The writers who created the bloated, third Hobbit film out of Tolkien’s notes will be overjoyed to hear that two rare poems by the author have been discovered in an old literary magazine published through Our Lady’s School in Oxfordshire.

Unlike Tolkien’s unfinished The Children of Húrin, these new poems have nothing to do with expanding Middle-earth, but once released in full to the public, they deserve a place on any nerd’s bookshelf, next to last year’s The Story of Kullervo. The frenzy over Tolkien’s 1915 retelling of a Finnish poem is a testament to how desperate the literary world has become for good fantasy.

Many of us who still yearn for Tolkien’s unabashed sentimentality and ideas of morality are now watching MTV’s The Shannara Chronicles or reading Rat Queens, waiting for the day high fantasy recaptures the magic of Tolkien’s original stories and cursing George R.R. Martin’s procrastination. The content of Tolkien’s world wasn’t his only draw, though: our contemporary fascination with even his old poems speaks to his command of language and rhythm. In his poem on winter, Tolkien describes a character he calls the “lord of snows”:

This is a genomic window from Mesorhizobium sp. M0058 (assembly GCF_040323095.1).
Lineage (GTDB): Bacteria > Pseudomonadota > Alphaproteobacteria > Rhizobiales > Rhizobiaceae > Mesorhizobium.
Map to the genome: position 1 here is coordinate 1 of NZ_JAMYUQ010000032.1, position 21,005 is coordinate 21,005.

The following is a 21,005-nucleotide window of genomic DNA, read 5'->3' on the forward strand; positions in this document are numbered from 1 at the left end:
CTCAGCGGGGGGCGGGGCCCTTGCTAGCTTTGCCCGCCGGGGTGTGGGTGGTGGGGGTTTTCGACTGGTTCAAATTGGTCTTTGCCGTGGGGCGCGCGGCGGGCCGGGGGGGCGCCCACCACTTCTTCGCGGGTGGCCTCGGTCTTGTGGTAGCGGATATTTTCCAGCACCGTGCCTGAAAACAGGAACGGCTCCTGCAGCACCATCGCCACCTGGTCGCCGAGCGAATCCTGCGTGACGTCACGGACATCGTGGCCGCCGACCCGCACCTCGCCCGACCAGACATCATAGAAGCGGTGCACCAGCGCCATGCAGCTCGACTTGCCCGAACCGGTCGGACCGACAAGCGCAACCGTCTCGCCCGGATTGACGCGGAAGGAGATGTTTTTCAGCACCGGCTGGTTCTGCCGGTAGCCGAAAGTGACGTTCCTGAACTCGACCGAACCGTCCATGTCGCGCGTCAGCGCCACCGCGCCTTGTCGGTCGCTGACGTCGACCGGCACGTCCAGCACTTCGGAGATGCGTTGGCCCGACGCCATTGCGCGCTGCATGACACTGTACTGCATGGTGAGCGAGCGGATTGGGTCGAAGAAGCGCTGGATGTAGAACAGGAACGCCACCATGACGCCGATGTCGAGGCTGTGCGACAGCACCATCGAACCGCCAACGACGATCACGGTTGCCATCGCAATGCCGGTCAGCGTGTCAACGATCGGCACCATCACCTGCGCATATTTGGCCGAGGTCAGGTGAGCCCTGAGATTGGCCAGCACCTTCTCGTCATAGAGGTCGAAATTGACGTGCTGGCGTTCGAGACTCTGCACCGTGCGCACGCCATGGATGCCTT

“mantle long and pale / Upon the bitter blast was spread / And hung o’er hill and dale.”

If you squint while reading, you can almost imagine the poem is about an elven king. The second poem, though, which The Guardian reports is about marriage, sounds pretty dark and foreboding:

“[he] clasped her fast, both flesh and bone; / and they were clad in shadow.”

The texts will be on display, in full, at the school in which they were published, and will undoubtedly hit the internet soon after they’re unveiled.